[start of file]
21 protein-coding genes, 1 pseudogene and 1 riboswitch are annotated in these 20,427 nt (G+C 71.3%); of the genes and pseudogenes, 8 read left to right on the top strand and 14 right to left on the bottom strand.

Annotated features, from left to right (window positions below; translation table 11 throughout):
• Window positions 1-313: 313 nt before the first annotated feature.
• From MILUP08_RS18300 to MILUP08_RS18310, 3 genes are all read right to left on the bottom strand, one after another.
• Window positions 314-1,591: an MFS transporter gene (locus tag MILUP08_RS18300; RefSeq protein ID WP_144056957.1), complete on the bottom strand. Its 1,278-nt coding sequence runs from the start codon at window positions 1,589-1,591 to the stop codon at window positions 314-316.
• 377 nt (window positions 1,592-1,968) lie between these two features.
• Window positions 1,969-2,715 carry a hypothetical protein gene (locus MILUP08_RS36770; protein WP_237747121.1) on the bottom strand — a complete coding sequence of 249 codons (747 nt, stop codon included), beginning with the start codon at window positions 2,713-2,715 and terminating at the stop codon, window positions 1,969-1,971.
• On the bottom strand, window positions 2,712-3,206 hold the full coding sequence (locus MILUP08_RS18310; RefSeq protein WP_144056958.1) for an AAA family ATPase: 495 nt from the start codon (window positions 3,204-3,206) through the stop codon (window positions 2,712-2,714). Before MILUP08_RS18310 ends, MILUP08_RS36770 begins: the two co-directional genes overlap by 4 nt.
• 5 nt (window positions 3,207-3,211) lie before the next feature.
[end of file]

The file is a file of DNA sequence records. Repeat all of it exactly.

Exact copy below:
21 protein-coding genes, 1 pseudogene and 1 riboswitch are annotated in these 20,427 nt (G+C 71.3%); of the genes and pseudogenes, 8 read left to right on the top strand and 14 right to left on the bottom strand.

Annotated features, from left to right (window positions below; translation table 11 throughout):
• Window positions 1-313: 313 nt before the first annotated feature.
• From MILUP08_RS18300 to MILUP08_RS18310, 3 genes are all read right to left on the bottom strand, one after another.
• Window positions 314-1,591: an MFS transporter gene (locus tag MILUP08_RS18300; RefSeq protein ID WP_144056957.1), complete on the bottom strand. Its 1,278-nt coding sequence runs from the start codon at window positions 1,589-1,591 to the stop codon at window positions 314-316.
• 377 nt (window positions 1,592-1,968) lie between these two features.
• Window positions 1,969-2,715 carry a hypothetical protein gene (locus MILUP08_RS36770; protein WP_237747121.1) on the bottom strand — a complete coding sequence of 249 codons (747 nt, stop codon included), beginning with the start codon at window positions 2,713-2,715 and terminating at the stop codon, window positions 1,969-1,971.
• On the bottom strand, window positions 2,712-3,206 hold the full coding sequence (locus MILUP08_RS18310; RefSeq protein WP_144056958.1) for an AAA family ATPase: 495 nt from the start codon (window positions 3,204-3,206) through the stop codon (window positions 2,712-2,714). Before MILUP08_RS18310 ends, MILUP08_RS36770 begins: the two co-directional genes overlap by 4 nt.
• 5 nt (window positions 3,207-3,211) lie before the next feature.